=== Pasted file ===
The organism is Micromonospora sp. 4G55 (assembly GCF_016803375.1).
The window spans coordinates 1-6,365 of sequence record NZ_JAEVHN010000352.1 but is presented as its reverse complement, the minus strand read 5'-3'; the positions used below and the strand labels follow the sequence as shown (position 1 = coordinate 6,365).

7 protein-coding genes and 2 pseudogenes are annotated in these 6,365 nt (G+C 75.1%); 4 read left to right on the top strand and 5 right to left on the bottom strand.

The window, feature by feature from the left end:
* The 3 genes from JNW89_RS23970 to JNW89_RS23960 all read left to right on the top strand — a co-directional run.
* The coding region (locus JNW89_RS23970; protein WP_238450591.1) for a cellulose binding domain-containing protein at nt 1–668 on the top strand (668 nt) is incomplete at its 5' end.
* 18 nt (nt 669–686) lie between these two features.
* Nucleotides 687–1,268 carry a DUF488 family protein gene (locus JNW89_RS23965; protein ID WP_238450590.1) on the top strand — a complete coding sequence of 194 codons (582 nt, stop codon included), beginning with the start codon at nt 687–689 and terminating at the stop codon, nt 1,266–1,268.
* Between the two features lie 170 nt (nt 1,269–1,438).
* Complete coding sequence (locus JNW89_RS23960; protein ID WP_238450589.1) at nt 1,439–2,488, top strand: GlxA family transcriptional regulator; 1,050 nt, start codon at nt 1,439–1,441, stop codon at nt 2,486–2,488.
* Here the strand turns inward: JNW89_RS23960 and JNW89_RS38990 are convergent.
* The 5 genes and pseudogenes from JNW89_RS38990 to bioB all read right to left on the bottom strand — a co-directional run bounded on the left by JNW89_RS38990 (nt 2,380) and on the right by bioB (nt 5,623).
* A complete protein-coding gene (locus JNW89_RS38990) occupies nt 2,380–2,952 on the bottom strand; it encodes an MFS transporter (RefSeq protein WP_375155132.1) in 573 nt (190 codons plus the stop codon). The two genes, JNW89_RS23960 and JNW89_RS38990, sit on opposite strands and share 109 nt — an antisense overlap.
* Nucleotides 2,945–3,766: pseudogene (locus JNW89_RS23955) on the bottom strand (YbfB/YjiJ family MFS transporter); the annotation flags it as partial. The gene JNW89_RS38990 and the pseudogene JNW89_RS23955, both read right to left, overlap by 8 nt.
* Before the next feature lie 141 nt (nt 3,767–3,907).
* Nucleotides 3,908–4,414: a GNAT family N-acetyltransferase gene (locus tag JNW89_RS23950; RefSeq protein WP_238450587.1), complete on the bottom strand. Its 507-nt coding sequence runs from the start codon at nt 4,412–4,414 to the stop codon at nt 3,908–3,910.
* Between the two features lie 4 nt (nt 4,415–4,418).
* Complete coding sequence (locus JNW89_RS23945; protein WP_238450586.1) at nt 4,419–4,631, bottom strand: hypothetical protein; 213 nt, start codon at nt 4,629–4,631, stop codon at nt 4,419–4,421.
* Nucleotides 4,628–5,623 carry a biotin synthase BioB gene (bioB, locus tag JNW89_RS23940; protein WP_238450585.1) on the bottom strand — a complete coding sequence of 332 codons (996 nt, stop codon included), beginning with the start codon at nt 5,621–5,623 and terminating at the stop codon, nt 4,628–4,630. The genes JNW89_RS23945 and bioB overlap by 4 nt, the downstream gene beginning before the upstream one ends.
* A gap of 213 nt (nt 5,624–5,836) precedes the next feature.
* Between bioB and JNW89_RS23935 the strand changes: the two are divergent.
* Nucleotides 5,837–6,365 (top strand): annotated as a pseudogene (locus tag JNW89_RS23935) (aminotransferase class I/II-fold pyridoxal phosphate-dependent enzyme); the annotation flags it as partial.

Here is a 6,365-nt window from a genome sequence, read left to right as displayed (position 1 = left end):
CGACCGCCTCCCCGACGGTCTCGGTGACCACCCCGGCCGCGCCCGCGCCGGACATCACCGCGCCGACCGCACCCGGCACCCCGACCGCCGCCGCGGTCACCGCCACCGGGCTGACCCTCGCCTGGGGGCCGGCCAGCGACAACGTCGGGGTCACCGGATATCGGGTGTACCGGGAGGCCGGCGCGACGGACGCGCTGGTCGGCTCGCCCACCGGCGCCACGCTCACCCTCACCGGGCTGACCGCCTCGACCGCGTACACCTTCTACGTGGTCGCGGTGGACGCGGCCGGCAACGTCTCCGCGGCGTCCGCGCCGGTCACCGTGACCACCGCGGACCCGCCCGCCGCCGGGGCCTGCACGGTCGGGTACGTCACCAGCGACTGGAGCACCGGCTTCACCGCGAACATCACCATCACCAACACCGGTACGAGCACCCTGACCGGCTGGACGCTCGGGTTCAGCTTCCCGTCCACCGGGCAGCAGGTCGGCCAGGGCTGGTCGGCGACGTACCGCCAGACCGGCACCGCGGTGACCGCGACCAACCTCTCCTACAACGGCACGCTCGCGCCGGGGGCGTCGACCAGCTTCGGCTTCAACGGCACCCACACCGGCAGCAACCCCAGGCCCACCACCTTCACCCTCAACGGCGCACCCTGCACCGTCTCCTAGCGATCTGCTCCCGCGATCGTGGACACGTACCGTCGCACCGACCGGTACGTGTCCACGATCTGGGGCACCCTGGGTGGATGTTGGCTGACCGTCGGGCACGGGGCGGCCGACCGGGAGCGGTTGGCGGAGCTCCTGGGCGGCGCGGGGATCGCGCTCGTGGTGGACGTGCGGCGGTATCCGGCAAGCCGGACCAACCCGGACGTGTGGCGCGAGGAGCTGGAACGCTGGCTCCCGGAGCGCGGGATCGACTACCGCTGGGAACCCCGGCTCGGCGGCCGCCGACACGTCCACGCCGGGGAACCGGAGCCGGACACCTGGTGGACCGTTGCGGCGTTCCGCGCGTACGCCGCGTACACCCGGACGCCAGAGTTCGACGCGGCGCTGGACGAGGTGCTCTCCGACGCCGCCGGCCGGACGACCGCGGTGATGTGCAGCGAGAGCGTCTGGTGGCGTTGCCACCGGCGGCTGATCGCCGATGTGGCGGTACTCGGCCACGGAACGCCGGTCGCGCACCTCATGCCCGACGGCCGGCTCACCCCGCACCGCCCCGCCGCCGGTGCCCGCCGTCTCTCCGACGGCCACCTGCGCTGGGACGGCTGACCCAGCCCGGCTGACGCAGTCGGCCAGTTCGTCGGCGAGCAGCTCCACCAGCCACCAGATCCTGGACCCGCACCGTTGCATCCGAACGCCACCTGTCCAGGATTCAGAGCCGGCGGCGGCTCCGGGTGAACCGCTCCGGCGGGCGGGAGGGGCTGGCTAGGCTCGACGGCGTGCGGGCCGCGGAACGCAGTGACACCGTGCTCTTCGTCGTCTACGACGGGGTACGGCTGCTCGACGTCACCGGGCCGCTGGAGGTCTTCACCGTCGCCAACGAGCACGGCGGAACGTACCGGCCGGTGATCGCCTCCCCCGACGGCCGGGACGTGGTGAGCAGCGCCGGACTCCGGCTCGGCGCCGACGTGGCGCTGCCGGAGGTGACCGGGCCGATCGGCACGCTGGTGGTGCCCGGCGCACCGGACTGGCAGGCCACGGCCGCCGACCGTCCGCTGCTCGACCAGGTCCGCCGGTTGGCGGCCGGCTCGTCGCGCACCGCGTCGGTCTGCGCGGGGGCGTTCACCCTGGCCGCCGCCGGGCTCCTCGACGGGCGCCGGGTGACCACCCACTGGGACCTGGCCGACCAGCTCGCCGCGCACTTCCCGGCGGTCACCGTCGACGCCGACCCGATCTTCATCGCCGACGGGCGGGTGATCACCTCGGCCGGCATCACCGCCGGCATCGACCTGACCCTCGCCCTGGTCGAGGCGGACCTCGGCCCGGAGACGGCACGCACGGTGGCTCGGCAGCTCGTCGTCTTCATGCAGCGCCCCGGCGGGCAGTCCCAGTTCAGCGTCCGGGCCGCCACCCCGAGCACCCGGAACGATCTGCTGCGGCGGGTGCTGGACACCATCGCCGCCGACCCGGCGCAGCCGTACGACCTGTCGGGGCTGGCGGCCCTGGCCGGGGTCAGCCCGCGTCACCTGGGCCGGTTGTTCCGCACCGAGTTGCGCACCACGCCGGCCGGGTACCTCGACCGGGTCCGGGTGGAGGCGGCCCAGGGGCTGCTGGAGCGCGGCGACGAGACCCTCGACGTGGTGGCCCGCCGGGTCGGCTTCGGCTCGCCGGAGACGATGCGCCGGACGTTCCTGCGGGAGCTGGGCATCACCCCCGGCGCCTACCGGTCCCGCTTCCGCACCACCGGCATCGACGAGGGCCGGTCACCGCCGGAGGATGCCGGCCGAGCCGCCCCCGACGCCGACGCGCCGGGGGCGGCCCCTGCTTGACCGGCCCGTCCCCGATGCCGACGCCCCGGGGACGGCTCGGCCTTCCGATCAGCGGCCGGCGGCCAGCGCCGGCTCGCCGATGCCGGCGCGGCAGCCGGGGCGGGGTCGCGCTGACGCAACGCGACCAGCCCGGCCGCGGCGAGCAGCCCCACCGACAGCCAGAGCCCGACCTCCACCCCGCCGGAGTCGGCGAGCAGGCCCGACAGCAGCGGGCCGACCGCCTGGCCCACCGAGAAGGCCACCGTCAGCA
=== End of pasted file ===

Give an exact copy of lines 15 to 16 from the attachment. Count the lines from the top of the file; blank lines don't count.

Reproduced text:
* Before the next feature lie 141 nt (nt 3,767–3,907).
* Nucleotides 3,908–4,414: a GNAT family N-acetyltransferase gene (locus tag JNW89_RS23950; RefSeq protein WP_238450587.1), complete on the bottom strand. Its 507-nt coding sequence runs from the start codon at nt 4,412–4,414 to the stop codon at nt 3,908–3,910.